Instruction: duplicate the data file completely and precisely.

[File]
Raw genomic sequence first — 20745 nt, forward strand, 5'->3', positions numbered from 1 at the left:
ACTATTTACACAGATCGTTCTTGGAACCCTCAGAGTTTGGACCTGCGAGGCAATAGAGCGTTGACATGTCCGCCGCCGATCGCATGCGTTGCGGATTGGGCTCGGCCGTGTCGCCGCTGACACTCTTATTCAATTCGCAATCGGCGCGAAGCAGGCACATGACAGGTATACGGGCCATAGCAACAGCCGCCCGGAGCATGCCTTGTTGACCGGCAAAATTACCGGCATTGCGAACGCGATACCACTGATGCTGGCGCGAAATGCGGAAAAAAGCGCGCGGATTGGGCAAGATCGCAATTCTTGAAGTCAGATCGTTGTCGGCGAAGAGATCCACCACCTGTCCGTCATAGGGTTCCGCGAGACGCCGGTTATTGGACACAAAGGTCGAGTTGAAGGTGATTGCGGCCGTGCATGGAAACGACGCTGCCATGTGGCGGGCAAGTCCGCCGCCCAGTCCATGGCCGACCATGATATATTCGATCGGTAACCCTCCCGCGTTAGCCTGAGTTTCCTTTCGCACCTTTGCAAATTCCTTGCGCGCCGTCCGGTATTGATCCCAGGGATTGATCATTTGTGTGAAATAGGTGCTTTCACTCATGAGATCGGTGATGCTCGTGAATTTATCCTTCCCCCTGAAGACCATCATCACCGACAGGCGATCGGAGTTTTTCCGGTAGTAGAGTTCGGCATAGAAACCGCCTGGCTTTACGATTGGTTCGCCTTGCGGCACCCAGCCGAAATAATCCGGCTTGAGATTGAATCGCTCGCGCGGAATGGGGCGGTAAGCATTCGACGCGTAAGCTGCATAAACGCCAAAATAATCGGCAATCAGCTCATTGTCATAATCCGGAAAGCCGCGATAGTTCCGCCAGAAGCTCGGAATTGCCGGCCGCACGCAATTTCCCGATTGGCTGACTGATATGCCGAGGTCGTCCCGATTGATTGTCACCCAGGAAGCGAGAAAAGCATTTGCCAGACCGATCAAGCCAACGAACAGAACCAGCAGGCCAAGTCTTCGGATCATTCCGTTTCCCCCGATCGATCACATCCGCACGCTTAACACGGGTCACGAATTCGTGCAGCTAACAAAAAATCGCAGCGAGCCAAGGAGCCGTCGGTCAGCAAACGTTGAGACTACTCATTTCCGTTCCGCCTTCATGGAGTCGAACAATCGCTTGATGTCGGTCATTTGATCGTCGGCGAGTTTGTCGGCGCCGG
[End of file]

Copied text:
Raw genomic sequence first — 20745 nt, forward strand, 5'->3', positions numbered from 1 at the left:
ACTATTTACACAGATCGTTCTTGGAACCCTCAGAGTTTGGACCTGCGAGGCAATAGAGCGTTGACATGTCCGCCGCCGATCGCATGCGTTGCGGATTGGGCTCGGCCGTGTCGCCGCTGACACTCTTATTCAATTCGCAATCGGCGCGAAGCAGGCACATGACAGGTATACGGGCCATAGCAACAGCCGCCCGGAGCATGCCTTGTTGACCGGCAAAATTACCGGCATTGCGAACGCGATACCACTGATGCTGGCGCGAAATGCGGAAAAAAGCGCGCGGATTGGGCAAGATCGCAATTCTTGAAGTCAGATCGTTGTCGGCGAAGAGATCCACCACCTGTCCGTCATAGGGTTCCGCGAGACGCCGGTTATTGGACACAAAGGTCGAGTTGAAGGTGATTGCGGCCGTGCATGGAAACGACGCTGCCATGTGGCGGGCAAGTCCGCCGCCCAGTCCATGGCCGACCATGATATATTCGATCGGTAACCCTCCCGCGTTAGCCTGAGTTTCCTTTCGCACCTTTGCAAATTCCTTGCGCGCCGTCCGGTATTGATCCCAGGGATTGATCATTTGTGTGAAATAGGTGCTTTCACTCATGAGATCGGTGATGCTCGTGAATTTATCCTTCCCCCTGAAGACCATCATCACCGACAGGCGATCGGAGTTTTTCCGGTAGTAGAGTTCGGCATAGAAACCGCCTGGCTTTACGATTGGTTCGCCTTGCGGCACCCAGCCGAAATAATCCGGCTTGAGATTGAATCGCTCGCGCGGAATGGGGCGGTAAGCATTCGACGCGTAAGCTGCATAAACGCCAAAATAATCGGCAATCAGCTCATTGTCATAATCCGGAAAGCCGCGATAGTTCCGCCAGAAGCTCGGAATTGCCGGCCGCACGCAATTTCCCGATTGGCTGACTGATATGCCGAGGTCGTCCCGATTGATTGTCACCCAGGAAGCGAGAAAAGCATTTGCCAGACCGATCAAGCCAACGAACAGAACCAGCAGGCCAAGTCTTCGGATCATTCCGTTTCCCCCGATCGATCACATCCGCACGCTTAACACGGGTCACGAATTCGTGCAGCTAACAAAAAATCGCAGCGAGCCAAGGAGCCGTCGGTCAGCAAACGTTGAGACTACTCATTTCCGTTCCGCCTTCATGGAGTCGAACAATCGCTTGATGTCGGTCATTTGATCGTCGGCGAGTTTGTCGGCGCCGG